Attracting new talent: what does Gen-Z look for?

by Thom van Wijk
ScaleHub Blog Gen-Z

All is fair in love and the war for talent. So it seems, when you look at modern-day recruitment and headhunting. It should be no surprise: without attracting talent, there’s no way to grow a business and stay ahead of competitors, especially if you want to go from small to big business.

As we’re in the office market with ScaleHub, we know that our product can play a central role in attracting and retaining talent for our tenants; new talent is just one of the factors for growth, but it’s an important one. 

When it comes to serving the needs of our customers, it’s much more important for us to understand them – our “users” – than to know all there is to know about real estate. And to know our customers, is to know that they are in the war for talent. Even if they aren’t that much aware.

Finding talent versus attracting talent

When we talk and read about the war for talent, the focus has mostly been on Millennials. But Gen-Z (short for Generation Z) is coming, and it’s time to get ready for them. And even though they show a lot of similarities with the previous generation of Millennials, the same laws of attraction don’t apply.

To refresh your memory: Millennials were born between 1980 and 1995, age between 26 and 41 in 2021. Gen-Z was born between 1996 and 2015, age between 6 and 25 years old in 2021.  Millennials are tech savvy, Gen-Z are natives – they don’t know a world without smartphones. Millennials are seen as idealistic, Gen-Z as more realistic and pragmatic. Both generations find flexibility important but Millennials prefer flexibility over security. With Gen-Z it’s the other way around. 

But why is it even important to understand these generations, when you could just hire recruiters and headhunters to find them? Well, it’s not only about finding talent. It’s about attracting talent. And then keeping them. So it may be helpful to have a bit of understanding.

Offices opening back up full-time: How will we deal with it?

The war for talent

In context of the war for talent, it may seem strange that Gen-Z concerns an age group of which half isn’t even allowed to work yet – or has just entered the job market. But when we look at how to create work environments, we have to understand what type of workforce we will be serving. We have to create work conditions that serve and attract future generations too. 

When we look at how to shape our offices at ScaleHub, we find it useful to keep in mind some “workable” characteristics of Gen-Z, as we try to understand our working community – lots of Millennials (like us) but of course a growing number of Gen-Z members too. We have tried to outline the most important need-to-knows in a short and simple summary that may be helpful, trying to access the Gen-Z talent pool.

6 can’t-go-wrong insights into Gen-Z

A short and simple summary that may be helpful trying to access the Gen-Z talent pool. What you need to know:

Offer flexibility and freedom

A healthy work-life balance is a priority. Don’t expect them to do the 9-to-5 but give them options on how, where and when to work. 

Offer security

Gen-Z doesn’t like risks, so offer security, stability and opportunities for growth. This generation is much more consumed with being able to pay off their student loans and saving for retirement than being allowed to play table football at the office. Show them how they can grow at your company and provide health coverage and paid time off.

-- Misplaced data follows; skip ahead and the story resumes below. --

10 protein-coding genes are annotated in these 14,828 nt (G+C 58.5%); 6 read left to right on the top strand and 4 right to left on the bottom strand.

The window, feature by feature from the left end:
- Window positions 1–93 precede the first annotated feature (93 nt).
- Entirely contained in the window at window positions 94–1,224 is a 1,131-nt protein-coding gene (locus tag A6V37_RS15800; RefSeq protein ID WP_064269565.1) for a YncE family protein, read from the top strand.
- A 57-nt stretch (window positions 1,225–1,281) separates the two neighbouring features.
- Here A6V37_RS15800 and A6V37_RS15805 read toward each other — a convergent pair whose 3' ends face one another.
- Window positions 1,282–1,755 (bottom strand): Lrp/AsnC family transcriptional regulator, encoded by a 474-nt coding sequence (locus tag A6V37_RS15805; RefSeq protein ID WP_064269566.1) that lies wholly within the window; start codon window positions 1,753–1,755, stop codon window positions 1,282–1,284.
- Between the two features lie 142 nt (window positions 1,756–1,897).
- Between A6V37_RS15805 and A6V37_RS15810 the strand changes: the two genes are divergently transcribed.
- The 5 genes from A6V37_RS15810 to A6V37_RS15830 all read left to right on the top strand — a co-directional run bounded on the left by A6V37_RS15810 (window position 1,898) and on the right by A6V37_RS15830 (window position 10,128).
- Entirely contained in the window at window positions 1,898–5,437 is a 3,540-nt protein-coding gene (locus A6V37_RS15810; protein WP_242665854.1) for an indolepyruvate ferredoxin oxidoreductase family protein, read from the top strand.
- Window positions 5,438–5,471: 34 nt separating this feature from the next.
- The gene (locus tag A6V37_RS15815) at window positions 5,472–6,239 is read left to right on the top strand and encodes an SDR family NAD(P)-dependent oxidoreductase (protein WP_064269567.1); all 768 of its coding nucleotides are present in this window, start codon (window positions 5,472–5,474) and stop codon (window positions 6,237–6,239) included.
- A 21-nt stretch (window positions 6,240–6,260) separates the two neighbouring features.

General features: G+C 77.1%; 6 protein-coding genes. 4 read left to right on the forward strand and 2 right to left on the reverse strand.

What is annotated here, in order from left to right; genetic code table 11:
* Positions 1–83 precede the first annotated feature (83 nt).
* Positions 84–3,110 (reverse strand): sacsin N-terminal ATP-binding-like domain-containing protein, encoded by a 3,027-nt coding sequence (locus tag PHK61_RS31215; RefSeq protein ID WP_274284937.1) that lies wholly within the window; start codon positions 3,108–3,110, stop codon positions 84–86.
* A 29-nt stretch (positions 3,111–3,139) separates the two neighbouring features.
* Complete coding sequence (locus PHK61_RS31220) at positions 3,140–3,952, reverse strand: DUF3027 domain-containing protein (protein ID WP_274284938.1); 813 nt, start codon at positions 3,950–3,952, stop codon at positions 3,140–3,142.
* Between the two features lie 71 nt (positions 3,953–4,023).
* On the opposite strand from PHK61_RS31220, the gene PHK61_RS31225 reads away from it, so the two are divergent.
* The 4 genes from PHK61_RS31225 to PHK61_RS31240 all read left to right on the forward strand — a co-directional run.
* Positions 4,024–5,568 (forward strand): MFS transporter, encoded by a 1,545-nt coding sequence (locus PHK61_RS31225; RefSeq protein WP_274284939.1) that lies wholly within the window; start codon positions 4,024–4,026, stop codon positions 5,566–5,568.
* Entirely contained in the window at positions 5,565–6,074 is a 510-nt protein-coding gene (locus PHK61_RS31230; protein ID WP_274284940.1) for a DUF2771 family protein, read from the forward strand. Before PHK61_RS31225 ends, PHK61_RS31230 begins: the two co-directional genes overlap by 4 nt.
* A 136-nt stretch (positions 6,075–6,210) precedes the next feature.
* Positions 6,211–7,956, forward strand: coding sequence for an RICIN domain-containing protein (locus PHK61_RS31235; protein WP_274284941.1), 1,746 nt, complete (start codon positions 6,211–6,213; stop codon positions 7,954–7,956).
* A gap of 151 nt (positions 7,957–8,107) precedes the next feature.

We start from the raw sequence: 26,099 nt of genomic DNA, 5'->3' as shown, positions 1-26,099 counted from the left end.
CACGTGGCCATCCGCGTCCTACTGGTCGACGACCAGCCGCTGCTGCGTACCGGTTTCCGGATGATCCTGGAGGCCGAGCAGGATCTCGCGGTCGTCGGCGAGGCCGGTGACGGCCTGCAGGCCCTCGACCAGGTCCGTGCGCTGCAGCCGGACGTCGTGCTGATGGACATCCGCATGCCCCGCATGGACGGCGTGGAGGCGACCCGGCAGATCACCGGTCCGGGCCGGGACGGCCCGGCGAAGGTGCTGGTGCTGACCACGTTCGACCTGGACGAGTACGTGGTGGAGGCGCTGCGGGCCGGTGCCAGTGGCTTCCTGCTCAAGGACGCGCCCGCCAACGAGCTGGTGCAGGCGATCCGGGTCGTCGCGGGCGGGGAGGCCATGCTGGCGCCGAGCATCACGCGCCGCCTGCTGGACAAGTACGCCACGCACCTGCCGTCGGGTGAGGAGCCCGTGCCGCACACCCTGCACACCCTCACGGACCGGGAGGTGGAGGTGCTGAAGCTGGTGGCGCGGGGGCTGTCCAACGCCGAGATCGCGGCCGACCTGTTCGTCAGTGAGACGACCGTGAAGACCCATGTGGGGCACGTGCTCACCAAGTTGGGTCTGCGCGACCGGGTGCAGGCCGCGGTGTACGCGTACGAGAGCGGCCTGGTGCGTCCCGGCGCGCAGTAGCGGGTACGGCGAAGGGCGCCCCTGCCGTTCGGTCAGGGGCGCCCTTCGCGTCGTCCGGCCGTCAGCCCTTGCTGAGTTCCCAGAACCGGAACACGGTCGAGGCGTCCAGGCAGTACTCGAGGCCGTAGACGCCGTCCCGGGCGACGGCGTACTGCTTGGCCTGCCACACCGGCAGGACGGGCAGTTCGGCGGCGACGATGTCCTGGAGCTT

Recognize hard work

Gen-Z likes a little competition. Money is important. They are willing to work hard to be promoted and are dedicated to improve their performance with (constant) feedback. 

Emphasize commitment to diversity and inclusion

Gen-Z is deeply invested in diversity and inclusivity and cares a lot about working for diverse companies. Being genuine in your efforts is essential; be open and honest about where you need to improve just as much as highlighting what you’re doing right.

Be purpose driven

Gen-Z’s won’t work for companies involved in scandals; their work needs to have a positive impact on society. Authenticity and sustainability are big drivers for them and honesty and integrity are important. Be real. 

Upgrade your online presence

Gen-Z’s are digital natives: they’re very comfortable doing research and connecting with others online and are used to finding all the answers on the internet without much of your help. Your online presence and work environment matters to them. Also what online reviews and feedback they can find about your company.

You can’t and don’t have to know everything about Gen-Z to be a good employer, but the more you know about and understand them, the better off your company will be too.

Blog: Offices opening back up full-time: How will we deal with it?

What will have changed after the pandemic

Even though Gen-Z is all about modern technology, they still prefer face-to-face interactions with colleagues. And although remote working has quickly become a basic pillar for many trying to balance work-life, this doesn’t yet apply much to Gen-Z. But, flexibility does play a vital role and may be an important part in the attraction (and retention) of the best employees. And Gen-Z’s are backed by the Millennials, currently putting up a fight if being commanded to go back to working from the office full-time again.

They don’t call it a war for nothing. May the best win.

Want to know more about how to deal with returning to the office post-pandemic? We wrote a piece about it.